Needle leno - opportunities and obstacles for the weaving industry using this revolutionary technology (2007 - 2009)

Leno fabrics present interesting characteristics compared to standard woven fabrics. In standard woven fabrics all warp ends are parallel to another. In leno fabrics warp ends are divided in leno couples, one being the standard or straight warp, the other the leno or crossing warp. Between two the ends of the leno couples cross one another. One of the main drawbacks of the leno weaves compared with plain weaves is shifting and its direction-related character: resistance to shifting of a leno weave is higher in warp direction than in weft direction. The leno structures can be open or closed, therefore their applications vary accordingly: packaging materials (Fig 1a), secondary backing for carpets (Fig 1b), upholstery (Fig 1c), ballistic applications (Fig 1d), etc.


              a                                                              b

                            c                                            d


Figure 1 Applications of Leno structures

Due to the low production speed and limited applications, the earliest leno weaving technology (using special heddles) is one of the least studied textile technologies. The recent needle leno technology (using needle bars and pilot bars) is, however, a very promising weaving technology due to its high yield ( 500 rpm) compared to heddle leno technology ( 200 rpm) and because it offers opportunities for new applications. The present project proposes to: get insight into the needle leno technique (Optileno machine); perform comparative studies between heddle leno and needle leno (e.g. technology and products); process various raw materials (e.g. spun yarns, fancy yarns, filaments and tapes) and identify further application fields; evaluate and compare the available testing methods (e.g. slip resistance); compare woven, warp knitted and leno structures in order to identify the potential of needle leno fabrics to replace other textile structures.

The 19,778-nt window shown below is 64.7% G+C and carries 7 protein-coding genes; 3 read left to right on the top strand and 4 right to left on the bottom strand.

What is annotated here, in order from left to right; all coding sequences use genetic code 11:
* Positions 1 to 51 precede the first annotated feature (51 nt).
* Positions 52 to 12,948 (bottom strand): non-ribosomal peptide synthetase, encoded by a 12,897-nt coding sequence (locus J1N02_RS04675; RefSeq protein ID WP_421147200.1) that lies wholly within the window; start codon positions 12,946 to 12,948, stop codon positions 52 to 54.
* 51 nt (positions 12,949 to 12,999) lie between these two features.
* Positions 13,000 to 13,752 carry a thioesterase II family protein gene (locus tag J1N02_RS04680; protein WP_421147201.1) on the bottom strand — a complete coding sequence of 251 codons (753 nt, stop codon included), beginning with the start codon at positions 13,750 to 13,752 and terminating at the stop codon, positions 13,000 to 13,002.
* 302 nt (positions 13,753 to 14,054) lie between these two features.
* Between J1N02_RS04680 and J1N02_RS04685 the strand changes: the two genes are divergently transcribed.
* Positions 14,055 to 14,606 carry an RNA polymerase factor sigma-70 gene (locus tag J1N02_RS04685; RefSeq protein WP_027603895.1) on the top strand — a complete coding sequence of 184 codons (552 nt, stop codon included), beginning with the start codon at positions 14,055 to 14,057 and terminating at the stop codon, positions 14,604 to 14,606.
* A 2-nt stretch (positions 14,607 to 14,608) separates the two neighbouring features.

The above-mentioned constraints of the needle leno technology slowed down its penetration in the (Belgian) textile industry. The project has a wide consortium, including many industrial partners (e.g. leno fabrics producers, yarns manufacturers, leno machine manufacturer, potential end-users, etc.) and its overall aim is to transfer the knowledge related to needle leno technology to the industry.

Supported by: IWT - TETRA

Contact: Prof. Dr. ir. Lieva Van Langenhove